What an interesting question! And, you’ve asked it before, too!
Before you ask this of your significant other, ask yourself if you have changed over the years.
“Yes, in some ways, no in other ways.”
Really, now, how many people do you know who have significantly changed over the time that you’ve known them? Not many. You are far more likely to credit yourself with the ability to change than others.
The question of whether people can change is an important one in relationships. In love, work and family you are constantly in the hunt for others to change and improve their behavior for you. That is “OK” since you are your only point of reference!
I believe the real question is, “Why do you want them to change?”
Do you need more from them? What is in you that is not being satisfied? If someone has hurt you can they offer a reason you need for it? Can they change or is that just who they are? Should you ever trust them again?
Yes, people can change, but only some of them and only some of the time. And the one, key ingredient is that they want to change. From my experience, there are a handful of factors required for people to change. The more any of these factors are present the more the likelihood of them changing. The more that are missing, the less likely it will be for change to happen.
In order for change to occur you have to:
- Want to change
- Have the ability to self-reflect and be self-aware
- Know what specifically needs to change and what will replace it
- Know how to change
- Gain some kind of large personal reward for changing (WIIFM, what’s in it for me?)
If all, or at least most, of those factors are in place for people, change is indeed possible. The longer the change lasts, the greater the likelihood of the change becoming a part of who they are, and then they won’t have to keep concentrating on maintaining it.
But you can see from reading this list why change can be so difficult to achieve.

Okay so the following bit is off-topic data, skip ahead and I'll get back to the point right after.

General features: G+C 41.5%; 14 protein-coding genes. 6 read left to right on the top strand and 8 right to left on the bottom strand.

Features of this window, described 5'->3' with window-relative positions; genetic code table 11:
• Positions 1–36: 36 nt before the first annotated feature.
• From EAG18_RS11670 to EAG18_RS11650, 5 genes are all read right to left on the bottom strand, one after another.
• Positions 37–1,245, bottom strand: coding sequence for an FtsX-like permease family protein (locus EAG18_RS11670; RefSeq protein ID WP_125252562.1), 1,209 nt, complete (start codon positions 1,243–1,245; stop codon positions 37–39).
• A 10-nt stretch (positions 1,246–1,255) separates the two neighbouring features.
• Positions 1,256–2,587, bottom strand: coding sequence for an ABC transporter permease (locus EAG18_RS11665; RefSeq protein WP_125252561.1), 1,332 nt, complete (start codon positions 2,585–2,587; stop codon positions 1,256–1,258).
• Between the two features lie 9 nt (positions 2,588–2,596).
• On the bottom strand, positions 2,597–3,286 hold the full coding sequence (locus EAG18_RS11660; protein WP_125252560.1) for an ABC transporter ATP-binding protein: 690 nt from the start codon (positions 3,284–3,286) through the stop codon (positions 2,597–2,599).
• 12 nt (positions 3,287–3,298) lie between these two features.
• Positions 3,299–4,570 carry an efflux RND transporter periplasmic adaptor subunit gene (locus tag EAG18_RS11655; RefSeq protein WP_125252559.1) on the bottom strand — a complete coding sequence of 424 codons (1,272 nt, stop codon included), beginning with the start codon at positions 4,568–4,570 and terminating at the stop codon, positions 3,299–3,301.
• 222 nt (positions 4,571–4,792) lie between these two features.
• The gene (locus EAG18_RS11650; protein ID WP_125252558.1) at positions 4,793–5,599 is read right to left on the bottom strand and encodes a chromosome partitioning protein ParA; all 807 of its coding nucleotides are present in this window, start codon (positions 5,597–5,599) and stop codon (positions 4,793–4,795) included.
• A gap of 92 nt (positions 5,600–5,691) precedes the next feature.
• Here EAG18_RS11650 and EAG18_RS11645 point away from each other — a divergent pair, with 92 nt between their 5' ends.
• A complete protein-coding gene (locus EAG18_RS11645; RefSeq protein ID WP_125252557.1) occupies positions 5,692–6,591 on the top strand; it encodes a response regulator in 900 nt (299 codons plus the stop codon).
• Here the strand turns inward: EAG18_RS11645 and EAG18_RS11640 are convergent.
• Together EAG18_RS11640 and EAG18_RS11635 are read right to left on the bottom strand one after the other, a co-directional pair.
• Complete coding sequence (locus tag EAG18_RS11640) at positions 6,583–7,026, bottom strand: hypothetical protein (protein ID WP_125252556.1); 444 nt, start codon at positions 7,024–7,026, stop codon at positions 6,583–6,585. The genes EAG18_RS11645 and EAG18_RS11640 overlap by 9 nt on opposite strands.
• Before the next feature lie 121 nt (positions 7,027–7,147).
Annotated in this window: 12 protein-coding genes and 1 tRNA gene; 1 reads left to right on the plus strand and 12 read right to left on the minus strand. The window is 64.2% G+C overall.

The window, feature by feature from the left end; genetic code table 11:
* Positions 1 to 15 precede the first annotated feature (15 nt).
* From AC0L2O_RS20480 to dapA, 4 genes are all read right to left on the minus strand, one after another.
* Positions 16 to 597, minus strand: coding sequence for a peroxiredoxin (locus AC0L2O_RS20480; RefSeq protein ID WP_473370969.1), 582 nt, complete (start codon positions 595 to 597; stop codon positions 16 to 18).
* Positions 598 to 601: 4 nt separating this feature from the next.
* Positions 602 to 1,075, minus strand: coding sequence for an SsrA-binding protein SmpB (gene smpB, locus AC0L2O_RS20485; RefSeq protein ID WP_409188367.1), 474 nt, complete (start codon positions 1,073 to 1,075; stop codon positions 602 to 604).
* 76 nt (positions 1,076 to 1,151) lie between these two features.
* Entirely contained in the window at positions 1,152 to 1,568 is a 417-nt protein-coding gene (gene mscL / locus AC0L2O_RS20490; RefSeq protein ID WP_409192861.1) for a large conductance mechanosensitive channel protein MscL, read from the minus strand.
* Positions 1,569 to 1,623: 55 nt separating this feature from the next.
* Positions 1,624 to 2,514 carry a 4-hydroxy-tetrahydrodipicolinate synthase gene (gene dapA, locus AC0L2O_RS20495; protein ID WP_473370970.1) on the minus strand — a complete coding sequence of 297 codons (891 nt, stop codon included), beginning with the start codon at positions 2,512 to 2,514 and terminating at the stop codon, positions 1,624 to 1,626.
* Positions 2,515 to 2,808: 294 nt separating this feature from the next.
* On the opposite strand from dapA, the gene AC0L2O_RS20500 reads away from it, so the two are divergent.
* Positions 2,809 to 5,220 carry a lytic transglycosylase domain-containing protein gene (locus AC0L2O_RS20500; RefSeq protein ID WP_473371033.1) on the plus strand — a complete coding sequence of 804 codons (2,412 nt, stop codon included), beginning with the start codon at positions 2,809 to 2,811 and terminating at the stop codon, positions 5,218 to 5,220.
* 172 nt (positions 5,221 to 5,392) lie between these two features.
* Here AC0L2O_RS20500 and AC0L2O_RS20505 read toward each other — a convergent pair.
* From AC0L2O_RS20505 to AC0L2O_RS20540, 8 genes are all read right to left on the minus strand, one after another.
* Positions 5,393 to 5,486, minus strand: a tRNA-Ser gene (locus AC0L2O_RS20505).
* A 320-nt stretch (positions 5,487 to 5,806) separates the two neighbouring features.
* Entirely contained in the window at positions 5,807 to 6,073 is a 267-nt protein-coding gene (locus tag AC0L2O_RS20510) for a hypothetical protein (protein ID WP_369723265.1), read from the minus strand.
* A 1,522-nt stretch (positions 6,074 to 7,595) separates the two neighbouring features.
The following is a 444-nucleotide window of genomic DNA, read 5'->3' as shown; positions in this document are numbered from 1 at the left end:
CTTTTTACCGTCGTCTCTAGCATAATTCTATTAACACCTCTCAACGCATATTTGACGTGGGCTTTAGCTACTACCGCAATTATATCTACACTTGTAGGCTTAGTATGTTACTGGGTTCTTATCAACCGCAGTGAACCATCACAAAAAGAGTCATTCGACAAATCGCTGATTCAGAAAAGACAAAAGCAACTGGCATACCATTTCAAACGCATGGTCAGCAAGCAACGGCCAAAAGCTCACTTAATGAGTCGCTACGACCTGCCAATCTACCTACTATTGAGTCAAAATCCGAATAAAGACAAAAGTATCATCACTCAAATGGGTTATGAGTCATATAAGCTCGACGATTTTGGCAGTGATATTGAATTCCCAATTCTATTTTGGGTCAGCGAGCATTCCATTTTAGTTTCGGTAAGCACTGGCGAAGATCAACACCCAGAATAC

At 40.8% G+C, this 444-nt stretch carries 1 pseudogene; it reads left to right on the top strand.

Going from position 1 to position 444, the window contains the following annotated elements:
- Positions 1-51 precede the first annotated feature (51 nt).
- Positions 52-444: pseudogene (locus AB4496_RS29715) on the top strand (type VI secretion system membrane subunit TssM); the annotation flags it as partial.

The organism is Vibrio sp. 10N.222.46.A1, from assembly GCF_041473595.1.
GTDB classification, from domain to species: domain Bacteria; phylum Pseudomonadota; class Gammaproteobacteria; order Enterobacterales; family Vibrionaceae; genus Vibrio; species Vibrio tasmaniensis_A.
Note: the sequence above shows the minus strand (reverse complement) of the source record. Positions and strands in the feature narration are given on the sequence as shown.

Roughly, only 10% of people are capable of real change. It’s much better to find out what you can change in yourself and focus on that, rather than waste time and resources trying to change someone else into something they’re not.
If it’s critical to you that your relationship with someone changes in order for that relationship to work, think of all the factors that need to be present for change to occur. Consider the advice of my friend, and the possibility that you need to accept that the person you’re dealing with as they are or change your expectations or move on. It’s easier and more satisfying!
Joyce M. Jackson, the Sane Psychic, is Your Guide on THE SANE Side. She is a renowned San Francisco Bay Area based Psychic, Psychic Medium, Huna and Toltec trained Shamanic Practitioner, Usui and Toltec Nagual Reiki Master, and the founder of Inner Strength Illuminations, her private label classes. She uniquely brings a calm, reassuring message in easy, simple terms for clarity to your life questions. She delivers guidance with compassion and warmth through her ability to inspire real understanding and transformation to confused by unclear emotions and experiences. She needs no tools but can use The Tarot, Oracle Cards, Runes, a Pendulum and Shaman Stones upon request. Read more at The Sane Psychic.com.